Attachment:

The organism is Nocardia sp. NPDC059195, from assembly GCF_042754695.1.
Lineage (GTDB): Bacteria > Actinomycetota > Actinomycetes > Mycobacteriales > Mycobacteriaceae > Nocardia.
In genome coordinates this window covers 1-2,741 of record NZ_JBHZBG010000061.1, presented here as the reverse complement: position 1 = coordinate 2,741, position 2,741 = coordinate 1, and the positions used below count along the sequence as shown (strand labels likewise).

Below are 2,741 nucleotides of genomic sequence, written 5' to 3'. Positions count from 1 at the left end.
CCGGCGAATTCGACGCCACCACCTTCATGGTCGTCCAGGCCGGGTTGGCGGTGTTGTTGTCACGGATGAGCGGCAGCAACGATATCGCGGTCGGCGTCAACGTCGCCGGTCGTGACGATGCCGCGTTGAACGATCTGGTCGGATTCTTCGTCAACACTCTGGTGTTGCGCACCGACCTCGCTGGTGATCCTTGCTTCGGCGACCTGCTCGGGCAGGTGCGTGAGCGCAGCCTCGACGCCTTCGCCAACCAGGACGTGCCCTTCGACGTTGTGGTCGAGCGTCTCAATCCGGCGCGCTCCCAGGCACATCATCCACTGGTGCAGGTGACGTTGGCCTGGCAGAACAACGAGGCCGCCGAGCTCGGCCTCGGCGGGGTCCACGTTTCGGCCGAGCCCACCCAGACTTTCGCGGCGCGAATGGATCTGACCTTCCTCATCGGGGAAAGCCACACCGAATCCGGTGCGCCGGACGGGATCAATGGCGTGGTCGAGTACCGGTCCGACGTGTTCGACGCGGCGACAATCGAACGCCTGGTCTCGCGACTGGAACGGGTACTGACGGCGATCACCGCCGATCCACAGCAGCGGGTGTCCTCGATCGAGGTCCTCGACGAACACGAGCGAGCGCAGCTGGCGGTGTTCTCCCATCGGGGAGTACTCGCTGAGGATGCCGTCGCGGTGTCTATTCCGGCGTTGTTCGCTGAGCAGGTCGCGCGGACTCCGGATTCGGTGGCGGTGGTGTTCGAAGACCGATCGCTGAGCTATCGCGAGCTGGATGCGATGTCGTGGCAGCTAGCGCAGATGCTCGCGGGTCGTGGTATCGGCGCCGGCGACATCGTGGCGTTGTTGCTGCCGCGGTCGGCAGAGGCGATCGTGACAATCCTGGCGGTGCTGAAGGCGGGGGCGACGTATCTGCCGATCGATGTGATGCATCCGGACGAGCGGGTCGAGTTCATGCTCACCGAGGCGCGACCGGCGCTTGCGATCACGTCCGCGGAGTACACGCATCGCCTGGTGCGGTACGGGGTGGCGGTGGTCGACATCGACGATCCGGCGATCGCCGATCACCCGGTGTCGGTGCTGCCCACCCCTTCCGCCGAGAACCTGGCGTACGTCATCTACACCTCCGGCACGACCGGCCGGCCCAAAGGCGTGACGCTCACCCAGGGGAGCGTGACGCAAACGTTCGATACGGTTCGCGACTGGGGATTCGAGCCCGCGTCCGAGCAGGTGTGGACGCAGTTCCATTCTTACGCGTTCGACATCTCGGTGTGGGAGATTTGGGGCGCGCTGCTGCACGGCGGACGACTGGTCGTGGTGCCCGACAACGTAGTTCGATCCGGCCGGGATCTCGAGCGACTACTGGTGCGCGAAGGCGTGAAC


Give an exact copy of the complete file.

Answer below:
The organism is Nocardia sp. NPDC059195, from assembly GCF_042754695.1.
Lineage (GTDB): Bacteria > Actinomycetota > Actinomycetes > Mycobacteriales > Mycobacteriaceae > Nocardia.
In genome coordinates this window covers 1-2,741 of record NZ_JBHZBG010000061.1, presented here as the reverse complement: position 1 = coordinate 2,741, position 2,741 = coordinate 1, and the positions used below count along the sequence as shown (strand labels likewise).

Below are 2,741 nucleotides of genomic sequence, written 5' to 3'. Positions count from 1 at the left end.
CCGGCGAATTCGACGCCACCACCTTCATGGTCGTCCAGGCCGGGTTGGCGGTGTTGTTGTCACGGATGAGCGGCAGCAACGATATCGCGGTCGGCGTCAACGTCGCCGGTCGTGACGATGCCGCGTTGAACGATCTGGTCGGATTCTTCGTCAACACTCTGGTGTTGCGCACCGACCTCGCTGGTGATCCTTGCTTCGGCGACCTGCTCGGGCAGGTGCGTGAGCGCAGCCTCGACGCCTTCGCCAACCAGGACGTGCCCTTCGACGTTGTGGTCGAGCGTCTCAATCCGGCGCGCTCCCAGGCACATCATCCACTGGTGCAGGTGACGTTGGCCTGGCAGAACAACGAGGCCGCCGAGCTCGGCCTCGGCGGGGTCCACGTTTCGGCCGAGCCCACCCAGACTTTCGCGGCGCGAATGGATCTGACCTTCCTCATCGGGGAAAGCCACACCGAATCCGGTGCGCCGGACGGGATCAATGGCGTGGTCGAGTACCGGTCCGACGTGTTCGACGCGGCGACAATCGAACGCCTGGTCTCGCGACTGGAACGGGTACTGACGGCGATCACCGCCGATCCACAGCAGCGGGTGTCCTCGATCGAGGTCCTCGACGAACACGAGCGAGCGCAGCTGGCGGTGTTCTCCCATCGGGGAGTACTCGCTGAGGATGCCGTCGCGGTGTCTATTCCGGCGTTGTTCGCTGAGCAGGTCGCGCGGACTCCGGATTCGGTGGCGGTGGTGTTCGAAGACCGATCGCTGAGCTATCGCGAGCTGGATGCGATGTCGTGGCAGCTAGCGCAGATGCTCGCGGGTCGTGGTATCGGCGCCGGCGACATCGTGGCGTTGTTGCTGCCGCGGTCGGCAGAGGCGATCGTGACAATCCTGGCGGTGCTGAAGGCGGGGGCGACGTATCTGCCGATCGATGTGATGCATCCGGACGAGCGGGTCGAGTTCATGCTCACCGAGGCGCGACCGGCGCTTGCGATCACGTCCGCGGAGTACACGCATCGCCTGGTGCGGTACGGGGTGGCGGTGGTCGACATCGACGATCCGGCGATCGCCGATCACCCGGTGTCGGTGCTGCCCACCCCTTCCGCCGAGAACCTGGCGTACGTCATCTACACCTCCGGCACGACCGGCCGGCCCAAAGGCGTGACGCTCACCCAGGGGAGCGTGACGCAAACGTTCGATACGGTTCGCGACTGGGGATTCGAGCCCGCGTCCGAGCAGGTGTGGACGCAGTTCCATTCTTACGCGTTCGACATCTCGGTGTGGGAGATTTGGGGCGCGCTGCTGCACGGCGGACGACTGGTCGTGGTGCCCGACAACGTAGTTCGATCCGGCCGGGATCTCGAGCGACTACTGGTGCGCGAAGGCGTGAAC